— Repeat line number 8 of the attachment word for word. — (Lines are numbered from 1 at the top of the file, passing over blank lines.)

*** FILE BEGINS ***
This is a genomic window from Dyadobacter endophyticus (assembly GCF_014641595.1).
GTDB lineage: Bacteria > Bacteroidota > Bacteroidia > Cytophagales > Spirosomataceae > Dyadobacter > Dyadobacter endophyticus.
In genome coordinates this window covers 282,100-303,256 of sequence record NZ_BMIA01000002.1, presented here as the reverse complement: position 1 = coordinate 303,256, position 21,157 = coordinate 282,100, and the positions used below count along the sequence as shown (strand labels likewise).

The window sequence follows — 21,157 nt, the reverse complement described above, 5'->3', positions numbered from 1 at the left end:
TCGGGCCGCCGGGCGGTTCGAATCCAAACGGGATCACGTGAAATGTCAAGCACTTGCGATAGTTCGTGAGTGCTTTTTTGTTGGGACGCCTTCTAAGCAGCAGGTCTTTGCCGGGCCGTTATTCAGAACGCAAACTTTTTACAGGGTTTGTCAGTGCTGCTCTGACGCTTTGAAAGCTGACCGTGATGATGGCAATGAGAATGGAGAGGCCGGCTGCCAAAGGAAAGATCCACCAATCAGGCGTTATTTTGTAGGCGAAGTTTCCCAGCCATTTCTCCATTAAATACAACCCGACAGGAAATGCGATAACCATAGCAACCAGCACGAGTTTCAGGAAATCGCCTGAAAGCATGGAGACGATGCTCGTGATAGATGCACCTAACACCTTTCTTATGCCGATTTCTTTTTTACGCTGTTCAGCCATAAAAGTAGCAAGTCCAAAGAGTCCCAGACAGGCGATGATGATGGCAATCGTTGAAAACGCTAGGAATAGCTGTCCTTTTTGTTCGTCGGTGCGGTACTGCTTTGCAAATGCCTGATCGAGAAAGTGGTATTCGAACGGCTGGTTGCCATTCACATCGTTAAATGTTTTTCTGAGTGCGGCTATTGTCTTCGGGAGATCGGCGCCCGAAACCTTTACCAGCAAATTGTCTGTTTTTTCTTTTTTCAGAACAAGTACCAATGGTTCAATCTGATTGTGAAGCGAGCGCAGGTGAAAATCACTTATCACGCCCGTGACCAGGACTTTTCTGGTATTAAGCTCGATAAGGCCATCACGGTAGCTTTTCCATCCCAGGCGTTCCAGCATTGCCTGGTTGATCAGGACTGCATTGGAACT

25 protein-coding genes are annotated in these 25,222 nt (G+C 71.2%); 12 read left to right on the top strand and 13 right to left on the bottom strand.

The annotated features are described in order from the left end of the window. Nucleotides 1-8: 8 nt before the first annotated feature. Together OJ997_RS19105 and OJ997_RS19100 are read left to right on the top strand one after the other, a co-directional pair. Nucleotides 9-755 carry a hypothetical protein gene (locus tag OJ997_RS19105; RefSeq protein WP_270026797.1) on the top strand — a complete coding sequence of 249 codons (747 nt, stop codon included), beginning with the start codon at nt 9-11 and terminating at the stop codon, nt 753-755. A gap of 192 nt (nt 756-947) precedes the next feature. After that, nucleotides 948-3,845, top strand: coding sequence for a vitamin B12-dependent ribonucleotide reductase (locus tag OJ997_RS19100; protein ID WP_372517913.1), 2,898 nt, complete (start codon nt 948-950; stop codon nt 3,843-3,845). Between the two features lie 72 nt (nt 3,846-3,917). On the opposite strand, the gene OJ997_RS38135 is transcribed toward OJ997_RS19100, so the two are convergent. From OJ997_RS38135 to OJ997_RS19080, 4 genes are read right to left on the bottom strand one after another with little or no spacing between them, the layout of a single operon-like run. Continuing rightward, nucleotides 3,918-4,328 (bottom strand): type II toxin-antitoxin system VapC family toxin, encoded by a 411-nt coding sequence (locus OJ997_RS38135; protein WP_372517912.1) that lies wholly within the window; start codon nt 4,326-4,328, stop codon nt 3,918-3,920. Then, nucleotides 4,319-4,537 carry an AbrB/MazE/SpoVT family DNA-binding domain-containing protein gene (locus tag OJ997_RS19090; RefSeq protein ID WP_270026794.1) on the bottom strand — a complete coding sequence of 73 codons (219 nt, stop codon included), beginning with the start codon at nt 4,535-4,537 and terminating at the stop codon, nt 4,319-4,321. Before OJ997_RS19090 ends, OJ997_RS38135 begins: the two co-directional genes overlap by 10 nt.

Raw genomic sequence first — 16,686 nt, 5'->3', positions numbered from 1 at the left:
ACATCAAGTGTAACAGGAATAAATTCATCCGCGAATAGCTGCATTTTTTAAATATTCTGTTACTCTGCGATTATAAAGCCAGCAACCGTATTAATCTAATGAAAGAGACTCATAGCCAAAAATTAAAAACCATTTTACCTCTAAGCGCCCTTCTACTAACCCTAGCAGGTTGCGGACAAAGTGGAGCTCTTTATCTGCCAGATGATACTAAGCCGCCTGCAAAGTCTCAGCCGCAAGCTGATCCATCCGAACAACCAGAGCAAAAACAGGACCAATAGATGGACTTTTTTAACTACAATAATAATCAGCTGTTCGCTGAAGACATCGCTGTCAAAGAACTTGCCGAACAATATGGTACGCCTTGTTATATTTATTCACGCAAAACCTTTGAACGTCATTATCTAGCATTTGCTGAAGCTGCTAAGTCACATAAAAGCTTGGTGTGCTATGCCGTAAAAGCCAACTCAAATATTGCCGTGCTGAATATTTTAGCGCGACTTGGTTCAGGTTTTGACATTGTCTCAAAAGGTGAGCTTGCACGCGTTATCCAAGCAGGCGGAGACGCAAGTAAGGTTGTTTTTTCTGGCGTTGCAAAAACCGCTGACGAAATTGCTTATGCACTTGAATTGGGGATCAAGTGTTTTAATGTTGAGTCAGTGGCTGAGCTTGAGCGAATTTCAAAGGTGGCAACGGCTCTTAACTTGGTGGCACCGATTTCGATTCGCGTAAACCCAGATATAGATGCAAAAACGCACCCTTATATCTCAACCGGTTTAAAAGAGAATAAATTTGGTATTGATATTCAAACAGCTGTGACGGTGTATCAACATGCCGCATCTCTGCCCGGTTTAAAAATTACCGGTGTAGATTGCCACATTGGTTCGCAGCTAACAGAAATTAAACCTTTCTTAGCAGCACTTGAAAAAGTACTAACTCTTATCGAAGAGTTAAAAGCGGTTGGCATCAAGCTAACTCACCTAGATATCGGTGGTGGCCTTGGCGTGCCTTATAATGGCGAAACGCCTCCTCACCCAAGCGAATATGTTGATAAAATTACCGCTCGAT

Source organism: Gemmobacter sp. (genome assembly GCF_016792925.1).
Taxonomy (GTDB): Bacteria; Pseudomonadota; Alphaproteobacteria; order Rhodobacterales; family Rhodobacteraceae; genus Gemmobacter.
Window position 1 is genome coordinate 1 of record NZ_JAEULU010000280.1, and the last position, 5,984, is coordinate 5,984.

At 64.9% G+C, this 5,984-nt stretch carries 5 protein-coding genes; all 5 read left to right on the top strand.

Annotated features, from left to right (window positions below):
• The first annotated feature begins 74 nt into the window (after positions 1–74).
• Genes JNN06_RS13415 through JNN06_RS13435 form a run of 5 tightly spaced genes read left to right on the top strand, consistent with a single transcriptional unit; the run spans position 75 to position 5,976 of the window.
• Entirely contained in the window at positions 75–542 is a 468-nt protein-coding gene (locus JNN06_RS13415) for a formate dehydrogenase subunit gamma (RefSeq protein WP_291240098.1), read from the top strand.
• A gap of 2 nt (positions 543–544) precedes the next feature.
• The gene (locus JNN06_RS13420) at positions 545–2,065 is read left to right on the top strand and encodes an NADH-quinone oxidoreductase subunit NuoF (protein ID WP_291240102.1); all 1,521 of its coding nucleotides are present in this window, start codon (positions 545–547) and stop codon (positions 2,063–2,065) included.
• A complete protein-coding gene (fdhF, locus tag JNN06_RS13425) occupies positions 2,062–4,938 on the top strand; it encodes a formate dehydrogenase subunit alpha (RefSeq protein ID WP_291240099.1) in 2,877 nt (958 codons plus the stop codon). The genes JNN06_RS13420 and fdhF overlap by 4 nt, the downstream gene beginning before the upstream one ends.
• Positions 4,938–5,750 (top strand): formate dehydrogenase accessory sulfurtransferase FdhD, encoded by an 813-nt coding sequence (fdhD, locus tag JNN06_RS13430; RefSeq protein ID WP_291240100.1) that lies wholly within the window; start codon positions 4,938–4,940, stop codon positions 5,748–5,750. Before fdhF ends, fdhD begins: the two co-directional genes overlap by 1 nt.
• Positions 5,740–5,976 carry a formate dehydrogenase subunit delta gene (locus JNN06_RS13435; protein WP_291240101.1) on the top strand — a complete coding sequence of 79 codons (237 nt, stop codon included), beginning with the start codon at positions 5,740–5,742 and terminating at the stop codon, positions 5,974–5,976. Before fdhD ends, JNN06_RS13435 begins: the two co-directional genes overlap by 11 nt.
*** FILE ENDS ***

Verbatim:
Raw genomic sequence first — 16,686 nt, 5'->3', positions numbered from 1 at the left: